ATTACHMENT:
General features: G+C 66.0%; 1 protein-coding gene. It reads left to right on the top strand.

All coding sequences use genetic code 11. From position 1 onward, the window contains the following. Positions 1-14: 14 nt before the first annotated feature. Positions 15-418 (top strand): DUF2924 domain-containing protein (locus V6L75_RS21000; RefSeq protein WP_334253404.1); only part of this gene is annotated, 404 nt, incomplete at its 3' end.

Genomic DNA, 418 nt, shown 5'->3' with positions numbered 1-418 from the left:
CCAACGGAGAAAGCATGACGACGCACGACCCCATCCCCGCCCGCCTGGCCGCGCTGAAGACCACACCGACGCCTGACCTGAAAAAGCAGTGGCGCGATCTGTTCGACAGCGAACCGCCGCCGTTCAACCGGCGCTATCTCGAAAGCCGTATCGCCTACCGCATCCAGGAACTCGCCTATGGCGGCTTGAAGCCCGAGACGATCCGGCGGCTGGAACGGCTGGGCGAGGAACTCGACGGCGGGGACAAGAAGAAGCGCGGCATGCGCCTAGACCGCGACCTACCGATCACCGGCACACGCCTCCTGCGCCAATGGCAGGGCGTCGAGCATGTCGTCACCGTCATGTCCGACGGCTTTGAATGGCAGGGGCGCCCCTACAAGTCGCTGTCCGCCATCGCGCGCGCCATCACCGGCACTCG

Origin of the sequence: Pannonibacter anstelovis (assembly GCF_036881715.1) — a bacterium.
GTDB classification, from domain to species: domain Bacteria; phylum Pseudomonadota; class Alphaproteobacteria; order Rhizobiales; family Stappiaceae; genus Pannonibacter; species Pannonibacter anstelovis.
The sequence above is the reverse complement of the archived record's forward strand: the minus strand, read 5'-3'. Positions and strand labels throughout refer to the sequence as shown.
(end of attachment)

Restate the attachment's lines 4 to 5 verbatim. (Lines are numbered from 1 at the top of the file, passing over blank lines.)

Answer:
CCAACGGAGAAAGCATGACGACGCACGACCCCATCCCCGCCCGCCTGGCCGCGCTGAAGACCACACCGACGCCTGACCTGAAAAAGCAGTGGCGCGATCTGTTCGACAGCGAACCGCCGCCGTTCAACCGGCGCTATCTCGAAAGCCGTATCGCCTACCGCATCCAGGAACTCGCCTATGGCGGCTTGAAGCCCGAGACGATCCGGCGGCTGGAACGGCTGGGCGAGGAACTCGACGGCGGGGACAAGAAGAAGCGCGGCATGCGCCTAGACCGCGACCTACCGATCACCGGCACACGCCTCCTGCGCCAATGGCAGGGCGTCGAGCATGTCGTCACCGTCATGTCCGACGGCTTTGAATGGCAGGGGCGCCCCTACAAGTCGCTGTCCGCCATCGCGCGCGCCATCACCGGCACTCG

Origin of the sequence: Pannonibacter anstelovis (assembly GCF_036881715.1) — a bacterium.